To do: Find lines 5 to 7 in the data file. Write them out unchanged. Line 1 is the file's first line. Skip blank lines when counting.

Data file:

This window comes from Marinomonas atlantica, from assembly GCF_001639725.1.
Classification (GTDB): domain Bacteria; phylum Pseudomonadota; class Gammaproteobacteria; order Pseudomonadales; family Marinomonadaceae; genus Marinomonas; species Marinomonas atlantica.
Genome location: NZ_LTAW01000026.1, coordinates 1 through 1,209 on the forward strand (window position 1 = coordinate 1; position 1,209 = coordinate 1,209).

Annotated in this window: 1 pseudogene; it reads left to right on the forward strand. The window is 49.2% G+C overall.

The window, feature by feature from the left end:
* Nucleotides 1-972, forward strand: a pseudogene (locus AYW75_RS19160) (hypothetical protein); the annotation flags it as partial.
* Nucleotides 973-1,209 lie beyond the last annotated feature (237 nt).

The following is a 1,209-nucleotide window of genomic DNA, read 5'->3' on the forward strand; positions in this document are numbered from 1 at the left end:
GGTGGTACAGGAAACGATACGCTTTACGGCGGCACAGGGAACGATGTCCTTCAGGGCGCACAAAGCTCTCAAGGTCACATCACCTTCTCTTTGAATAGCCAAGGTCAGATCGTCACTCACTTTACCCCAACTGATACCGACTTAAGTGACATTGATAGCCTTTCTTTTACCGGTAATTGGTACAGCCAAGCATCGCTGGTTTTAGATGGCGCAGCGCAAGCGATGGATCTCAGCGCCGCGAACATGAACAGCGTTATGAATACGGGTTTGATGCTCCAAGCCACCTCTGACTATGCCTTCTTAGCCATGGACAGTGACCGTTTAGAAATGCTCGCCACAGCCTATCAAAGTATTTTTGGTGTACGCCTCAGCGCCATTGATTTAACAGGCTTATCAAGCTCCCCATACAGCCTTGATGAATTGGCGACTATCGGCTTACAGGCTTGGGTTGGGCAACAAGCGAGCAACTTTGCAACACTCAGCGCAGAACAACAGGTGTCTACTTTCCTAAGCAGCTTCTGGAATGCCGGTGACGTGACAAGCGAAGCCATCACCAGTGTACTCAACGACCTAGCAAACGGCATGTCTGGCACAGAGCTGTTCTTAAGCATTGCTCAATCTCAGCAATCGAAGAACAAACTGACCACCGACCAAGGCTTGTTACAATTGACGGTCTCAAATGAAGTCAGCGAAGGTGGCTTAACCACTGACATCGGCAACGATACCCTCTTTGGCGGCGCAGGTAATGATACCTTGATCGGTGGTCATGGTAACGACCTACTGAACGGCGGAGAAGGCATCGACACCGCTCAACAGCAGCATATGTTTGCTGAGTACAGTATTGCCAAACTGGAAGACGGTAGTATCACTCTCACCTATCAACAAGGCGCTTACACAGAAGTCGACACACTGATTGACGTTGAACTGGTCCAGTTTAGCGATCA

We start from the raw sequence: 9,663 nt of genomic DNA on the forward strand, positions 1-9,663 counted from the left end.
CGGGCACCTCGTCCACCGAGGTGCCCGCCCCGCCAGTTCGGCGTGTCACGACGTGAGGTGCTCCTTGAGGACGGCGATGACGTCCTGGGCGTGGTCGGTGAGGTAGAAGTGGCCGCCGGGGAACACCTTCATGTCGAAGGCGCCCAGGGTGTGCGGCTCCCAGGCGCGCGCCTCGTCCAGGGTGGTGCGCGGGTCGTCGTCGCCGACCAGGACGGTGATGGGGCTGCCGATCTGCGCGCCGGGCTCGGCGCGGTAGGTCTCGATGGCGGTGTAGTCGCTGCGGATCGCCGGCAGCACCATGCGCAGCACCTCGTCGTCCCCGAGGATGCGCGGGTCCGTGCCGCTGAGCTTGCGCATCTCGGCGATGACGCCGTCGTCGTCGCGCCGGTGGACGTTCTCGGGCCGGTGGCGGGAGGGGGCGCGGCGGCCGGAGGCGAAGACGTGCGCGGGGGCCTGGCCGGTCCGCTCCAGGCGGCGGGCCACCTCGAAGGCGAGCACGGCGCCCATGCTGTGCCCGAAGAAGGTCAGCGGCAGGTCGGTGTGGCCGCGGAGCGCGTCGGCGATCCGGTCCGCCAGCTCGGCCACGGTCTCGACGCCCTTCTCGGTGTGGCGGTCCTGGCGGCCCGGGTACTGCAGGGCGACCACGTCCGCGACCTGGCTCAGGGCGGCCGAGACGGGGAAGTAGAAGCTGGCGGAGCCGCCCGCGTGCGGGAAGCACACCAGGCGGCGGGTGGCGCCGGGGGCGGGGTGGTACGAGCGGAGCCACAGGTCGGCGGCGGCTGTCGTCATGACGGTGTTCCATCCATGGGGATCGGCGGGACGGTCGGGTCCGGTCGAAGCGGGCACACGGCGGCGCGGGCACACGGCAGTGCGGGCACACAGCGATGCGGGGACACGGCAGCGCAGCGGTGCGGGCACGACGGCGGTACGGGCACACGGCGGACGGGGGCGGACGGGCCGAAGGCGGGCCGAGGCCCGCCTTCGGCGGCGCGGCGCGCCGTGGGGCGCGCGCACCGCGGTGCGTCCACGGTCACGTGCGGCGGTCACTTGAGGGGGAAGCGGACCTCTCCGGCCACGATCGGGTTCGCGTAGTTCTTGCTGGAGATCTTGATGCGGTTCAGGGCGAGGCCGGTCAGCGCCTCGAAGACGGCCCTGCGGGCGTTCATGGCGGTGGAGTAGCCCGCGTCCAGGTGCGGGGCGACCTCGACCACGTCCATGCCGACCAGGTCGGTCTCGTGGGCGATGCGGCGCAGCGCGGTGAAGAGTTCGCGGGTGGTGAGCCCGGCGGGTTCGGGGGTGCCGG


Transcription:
The window, feature by feature from the left end:
* Nucleotides 1-972, forward strand: a pseudogene (locus AYW75_RS19160) (hypothetical protein); the annotation flags it as partial.
* Nucleotides 973-1,209 lie beyond the last annotated feature (237 nt).